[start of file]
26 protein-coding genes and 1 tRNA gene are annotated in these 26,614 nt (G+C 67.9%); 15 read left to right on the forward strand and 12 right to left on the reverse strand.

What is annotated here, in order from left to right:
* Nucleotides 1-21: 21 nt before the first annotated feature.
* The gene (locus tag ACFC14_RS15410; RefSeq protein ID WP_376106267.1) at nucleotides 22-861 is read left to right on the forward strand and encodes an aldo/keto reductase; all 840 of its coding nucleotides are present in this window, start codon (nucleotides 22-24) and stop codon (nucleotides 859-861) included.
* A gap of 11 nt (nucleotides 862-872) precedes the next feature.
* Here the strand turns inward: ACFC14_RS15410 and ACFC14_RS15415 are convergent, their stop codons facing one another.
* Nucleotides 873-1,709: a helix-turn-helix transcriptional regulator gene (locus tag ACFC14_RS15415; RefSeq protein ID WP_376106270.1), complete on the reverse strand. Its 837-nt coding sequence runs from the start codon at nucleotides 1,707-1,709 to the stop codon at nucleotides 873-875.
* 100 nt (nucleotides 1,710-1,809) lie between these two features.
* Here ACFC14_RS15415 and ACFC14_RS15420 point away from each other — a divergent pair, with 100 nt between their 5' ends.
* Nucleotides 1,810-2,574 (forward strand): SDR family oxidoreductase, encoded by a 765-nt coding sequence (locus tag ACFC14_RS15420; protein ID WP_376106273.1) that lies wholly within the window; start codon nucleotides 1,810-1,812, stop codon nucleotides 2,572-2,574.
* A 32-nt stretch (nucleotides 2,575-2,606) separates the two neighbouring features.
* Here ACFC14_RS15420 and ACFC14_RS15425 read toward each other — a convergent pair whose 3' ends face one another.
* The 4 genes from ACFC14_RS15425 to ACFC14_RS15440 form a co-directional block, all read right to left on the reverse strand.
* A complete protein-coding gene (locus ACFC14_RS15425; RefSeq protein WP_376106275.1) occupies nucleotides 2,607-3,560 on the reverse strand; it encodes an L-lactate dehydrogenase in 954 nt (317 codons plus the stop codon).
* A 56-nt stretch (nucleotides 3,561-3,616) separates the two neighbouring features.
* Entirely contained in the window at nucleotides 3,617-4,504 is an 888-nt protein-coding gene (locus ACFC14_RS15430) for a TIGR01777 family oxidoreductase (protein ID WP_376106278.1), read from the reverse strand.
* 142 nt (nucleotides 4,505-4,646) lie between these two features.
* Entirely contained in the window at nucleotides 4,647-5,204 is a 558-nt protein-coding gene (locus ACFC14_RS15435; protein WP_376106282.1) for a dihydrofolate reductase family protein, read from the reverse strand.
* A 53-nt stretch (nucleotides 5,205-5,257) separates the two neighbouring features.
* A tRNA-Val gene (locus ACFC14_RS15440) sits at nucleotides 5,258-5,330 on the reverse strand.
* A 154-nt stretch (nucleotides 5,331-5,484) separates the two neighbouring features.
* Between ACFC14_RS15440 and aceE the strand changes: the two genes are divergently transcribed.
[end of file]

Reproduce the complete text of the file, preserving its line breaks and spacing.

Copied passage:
26 protein-coding genes and 1 tRNA gene are annotated in these 26,614 nt (G+C 67.9%); 15 read left to right on the forward strand and 12 right to left on the reverse strand.

What is annotated here, in order from left to right:
* Nucleotides 1-21: 21 nt before the first annotated feature.
* The gene (locus tag ACFC14_RS15410; RefSeq protein ID WP_376106267.1) at nucleotides 22-861 is read left to right on the forward strand and encodes an aldo/keto reductase; all 840 of its coding nucleotides are present in this window, start codon (nucleotides 22-24) and stop codon (nucleotides 859-861) included.
* A gap of 11 nt (nucleotides 862-872) precedes the next feature.
* Here the strand turns inward: ACFC14_RS15410 and ACFC14_RS15415 are convergent, their stop codons facing one another.
* Nucleotides 873-1,709: a helix-turn-helix transcriptional regulator gene (locus tag ACFC14_RS15415; RefSeq protein ID WP_376106270.1), complete on the reverse strand. Its 837-nt coding sequence runs from the start codon at nucleotides 1,707-1,709 to the stop codon at nucleotides 873-875.
* 100 nt (nucleotides 1,710-1,809) lie between these two features.
* Here ACFC14_RS15415 and ACFC14_RS15420 point away from each other — a divergent pair, with 100 nt between their 5' ends.
* Nucleotides 1,810-2,574 (forward strand): SDR family oxidoreductase, encoded by a 765-nt coding sequence (locus tag ACFC14_RS15420; protein ID WP_376106273.1) that lies wholly within the window; start codon nucleotides 1,810-1,812, stop codon nucleotides 2,572-2,574.
* A 32-nt stretch (nucleotides 2,575-2,606) separates the two neighbouring features.
* Here ACFC14_RS15420 and ACFC14_RS15425 read toward each other — a convergent pair whose 3' ends face one another.
* The 4 genes from ACFC14_RS15425 to ACFC14_RS15440 form a co-directional block, all read right to left on the reverse strand.
* A complete protein-coding gene (locus ACFC14_RS15425; RefSeq protein WP_376106275.1) occupies nucleotides 2,607-3,560 on the reverse strand; it encodes an L-lactate dehydrogenase in 954 nt (317 codons plus the stop codon).
* A 56-nt stretch (nucleotides 3,561-3,616) separates the two neighbouring features.
* Entirely contained in the window at nucleotides 3,617-4,504 is an 888-nt protein-coding gene (locus ACFC14_RS15430) for a TIGR01777 family oxidoreductase (protein ID WP_376106278.1), read from the reverse strand.
* 142 nt (nucleotides 4,505-4,646) lie between these two features.
* Entirely contained in the window at nucleotides 4,647-5,204 is a 558-nt protein-coding gene (locus ACFC14_RS15435; protein WP_376106282.1) for a dihydrofolate reductase family protein, read from the reverse strand.
* A 53-nt stretch (nucleotides 5,205-5,257) separates the two neighbouring features.
* A tRNA-Val gene (locus ACFC14_RS15440) sits at nucleotides 5,258-5,330 on the reverse strand.
* A 154-nt stretch (nucleotides 5,331-5,484) separates the two neighbouring features.
* Between ACFC14_RS15440 and aceE the strand changes: the two genes are divergently transcribed.